Korean War Health Risks

Cold injuries including frostbite and immersion (trench) foot constituted a major medical problem for U.S. service personnel during the Korean War. Veterans of the Battle of the Chosin Reservoir are recognized as having suffered especially high rates of severe cold injuries. Cold accounted for 16% of Army non-battle injuries requiring admission and over 5000 U.S. casualties of cold injury required evacuation from Korea during the winter of 1950-1951.

In many instances U.S. Service members did not seek or were unable to obtain medical care caused by cold injuries because of battlefield conditions. Documentation of such injuries may never have been made in their service medical records or may no longer be available.

It is important for health care staff examining and caring for Veterans who have experienced cold injuries to be familiar with the recognized long-term and delayed symptoms. These include peripheral neuropathy, skin cancer in frostbite scars (including in such locations as the heels and earlobes), arthritis in involved areas, chronic tinea pedis, fallen arches and stiff toes, nocturnal pain, and cold sensitization. These cold-related problems may worsen as Veterans grow older and develop complicating conditions such as diabetes and peripheral vascular disease, which place them at higher risk for late amputations.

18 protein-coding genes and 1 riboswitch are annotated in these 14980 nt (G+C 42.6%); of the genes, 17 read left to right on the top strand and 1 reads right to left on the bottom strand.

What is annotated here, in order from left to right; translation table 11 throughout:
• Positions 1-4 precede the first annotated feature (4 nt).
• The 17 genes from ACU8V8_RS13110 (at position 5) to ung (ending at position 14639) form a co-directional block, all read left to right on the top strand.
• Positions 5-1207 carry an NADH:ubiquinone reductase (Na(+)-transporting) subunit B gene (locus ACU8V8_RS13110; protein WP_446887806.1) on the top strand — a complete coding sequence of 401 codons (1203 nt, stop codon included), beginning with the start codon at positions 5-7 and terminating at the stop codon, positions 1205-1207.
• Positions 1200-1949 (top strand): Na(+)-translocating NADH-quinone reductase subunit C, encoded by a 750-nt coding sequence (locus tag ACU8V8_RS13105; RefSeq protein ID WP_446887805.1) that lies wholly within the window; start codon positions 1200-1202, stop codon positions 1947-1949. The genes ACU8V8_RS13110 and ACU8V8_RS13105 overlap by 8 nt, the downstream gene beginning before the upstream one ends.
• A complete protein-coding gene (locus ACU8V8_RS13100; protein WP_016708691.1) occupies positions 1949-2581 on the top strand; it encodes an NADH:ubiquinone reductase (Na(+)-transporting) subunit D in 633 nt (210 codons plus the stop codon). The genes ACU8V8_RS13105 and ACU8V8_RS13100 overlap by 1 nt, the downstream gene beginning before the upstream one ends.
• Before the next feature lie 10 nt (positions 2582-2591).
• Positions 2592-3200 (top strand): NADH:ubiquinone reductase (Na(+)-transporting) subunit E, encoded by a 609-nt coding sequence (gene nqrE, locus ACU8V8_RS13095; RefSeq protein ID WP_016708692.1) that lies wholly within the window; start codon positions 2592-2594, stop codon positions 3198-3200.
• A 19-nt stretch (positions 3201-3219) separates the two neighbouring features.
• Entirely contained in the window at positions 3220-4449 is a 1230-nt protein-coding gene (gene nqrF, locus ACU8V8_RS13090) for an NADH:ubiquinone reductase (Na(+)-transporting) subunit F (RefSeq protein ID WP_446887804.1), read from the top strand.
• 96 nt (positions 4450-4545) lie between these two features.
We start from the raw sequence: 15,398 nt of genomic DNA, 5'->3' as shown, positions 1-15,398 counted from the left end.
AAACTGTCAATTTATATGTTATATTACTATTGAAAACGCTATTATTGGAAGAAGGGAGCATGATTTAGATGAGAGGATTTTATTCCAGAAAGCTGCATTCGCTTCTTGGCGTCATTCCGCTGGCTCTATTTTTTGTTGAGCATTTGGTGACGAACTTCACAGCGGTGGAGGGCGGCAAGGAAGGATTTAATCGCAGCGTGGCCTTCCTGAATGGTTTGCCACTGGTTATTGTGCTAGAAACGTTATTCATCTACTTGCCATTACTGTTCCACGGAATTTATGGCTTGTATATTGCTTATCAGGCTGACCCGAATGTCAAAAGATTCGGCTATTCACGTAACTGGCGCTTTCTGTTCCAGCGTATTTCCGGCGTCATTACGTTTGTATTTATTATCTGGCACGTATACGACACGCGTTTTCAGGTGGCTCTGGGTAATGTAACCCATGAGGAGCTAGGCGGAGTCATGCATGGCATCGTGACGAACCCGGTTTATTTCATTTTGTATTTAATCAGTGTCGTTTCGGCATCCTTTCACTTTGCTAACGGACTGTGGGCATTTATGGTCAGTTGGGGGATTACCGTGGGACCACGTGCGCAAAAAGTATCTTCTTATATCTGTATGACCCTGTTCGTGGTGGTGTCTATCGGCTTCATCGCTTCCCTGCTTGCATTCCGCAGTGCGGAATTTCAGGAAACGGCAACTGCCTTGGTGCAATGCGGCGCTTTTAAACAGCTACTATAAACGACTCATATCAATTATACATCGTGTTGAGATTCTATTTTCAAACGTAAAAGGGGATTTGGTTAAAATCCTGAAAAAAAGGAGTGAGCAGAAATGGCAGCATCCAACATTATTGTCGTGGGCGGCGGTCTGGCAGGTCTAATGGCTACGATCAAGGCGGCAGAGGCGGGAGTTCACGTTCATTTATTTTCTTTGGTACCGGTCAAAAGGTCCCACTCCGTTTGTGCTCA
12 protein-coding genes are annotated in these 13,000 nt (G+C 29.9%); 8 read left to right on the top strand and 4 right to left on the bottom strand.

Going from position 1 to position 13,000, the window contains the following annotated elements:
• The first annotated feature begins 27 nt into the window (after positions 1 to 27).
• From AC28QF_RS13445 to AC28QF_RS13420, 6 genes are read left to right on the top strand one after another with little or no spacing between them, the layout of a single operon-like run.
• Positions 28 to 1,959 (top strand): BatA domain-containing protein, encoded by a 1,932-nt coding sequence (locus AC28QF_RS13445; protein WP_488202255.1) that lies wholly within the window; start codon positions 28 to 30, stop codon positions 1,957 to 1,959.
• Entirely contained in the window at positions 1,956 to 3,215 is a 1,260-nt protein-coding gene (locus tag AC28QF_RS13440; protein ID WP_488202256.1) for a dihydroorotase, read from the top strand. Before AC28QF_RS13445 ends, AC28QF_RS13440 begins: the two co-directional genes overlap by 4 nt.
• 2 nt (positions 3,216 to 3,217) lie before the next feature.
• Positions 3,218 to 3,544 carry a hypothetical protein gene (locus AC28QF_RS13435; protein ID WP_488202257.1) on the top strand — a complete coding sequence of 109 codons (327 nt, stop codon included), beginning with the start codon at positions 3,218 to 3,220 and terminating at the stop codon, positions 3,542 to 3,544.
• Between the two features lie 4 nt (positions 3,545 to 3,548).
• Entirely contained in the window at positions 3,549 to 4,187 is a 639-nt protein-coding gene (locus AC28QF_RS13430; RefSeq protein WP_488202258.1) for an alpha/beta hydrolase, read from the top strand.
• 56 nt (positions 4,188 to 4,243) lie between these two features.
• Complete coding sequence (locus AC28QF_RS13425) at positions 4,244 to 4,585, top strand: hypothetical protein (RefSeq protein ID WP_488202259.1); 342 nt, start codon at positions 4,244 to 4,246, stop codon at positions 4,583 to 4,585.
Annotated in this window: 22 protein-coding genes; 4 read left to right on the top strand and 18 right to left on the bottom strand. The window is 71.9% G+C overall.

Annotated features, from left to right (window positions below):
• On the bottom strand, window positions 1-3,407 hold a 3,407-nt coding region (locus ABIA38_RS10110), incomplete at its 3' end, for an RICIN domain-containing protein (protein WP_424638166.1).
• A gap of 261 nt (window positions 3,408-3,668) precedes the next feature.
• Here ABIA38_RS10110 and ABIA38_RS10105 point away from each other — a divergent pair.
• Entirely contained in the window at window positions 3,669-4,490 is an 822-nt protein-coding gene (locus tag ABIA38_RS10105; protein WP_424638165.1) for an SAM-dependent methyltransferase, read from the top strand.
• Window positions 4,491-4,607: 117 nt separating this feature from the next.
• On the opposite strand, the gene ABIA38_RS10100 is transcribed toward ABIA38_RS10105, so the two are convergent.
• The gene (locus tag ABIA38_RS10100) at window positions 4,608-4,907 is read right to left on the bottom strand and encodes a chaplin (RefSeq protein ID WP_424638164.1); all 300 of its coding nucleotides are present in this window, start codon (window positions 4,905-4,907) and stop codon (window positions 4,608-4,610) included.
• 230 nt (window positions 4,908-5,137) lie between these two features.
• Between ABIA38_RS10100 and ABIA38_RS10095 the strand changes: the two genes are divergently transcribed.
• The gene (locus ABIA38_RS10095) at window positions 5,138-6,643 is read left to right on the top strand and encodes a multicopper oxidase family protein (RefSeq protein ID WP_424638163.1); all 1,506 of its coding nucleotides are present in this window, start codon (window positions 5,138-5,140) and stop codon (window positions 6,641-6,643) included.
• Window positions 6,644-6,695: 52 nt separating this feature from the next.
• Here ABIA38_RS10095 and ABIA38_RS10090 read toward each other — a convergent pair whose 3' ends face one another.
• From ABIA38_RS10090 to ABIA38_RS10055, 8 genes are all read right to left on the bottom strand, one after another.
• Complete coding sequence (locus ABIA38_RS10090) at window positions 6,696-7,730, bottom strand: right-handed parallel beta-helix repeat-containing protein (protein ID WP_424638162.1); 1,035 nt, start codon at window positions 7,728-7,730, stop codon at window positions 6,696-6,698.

Exposure to nuclear weapons
Korean War Veterans may have participated in atmospheric nuclear weapons tests which were conducted primarily in Nevada and the Pacific Ocean between 1945 and 1962.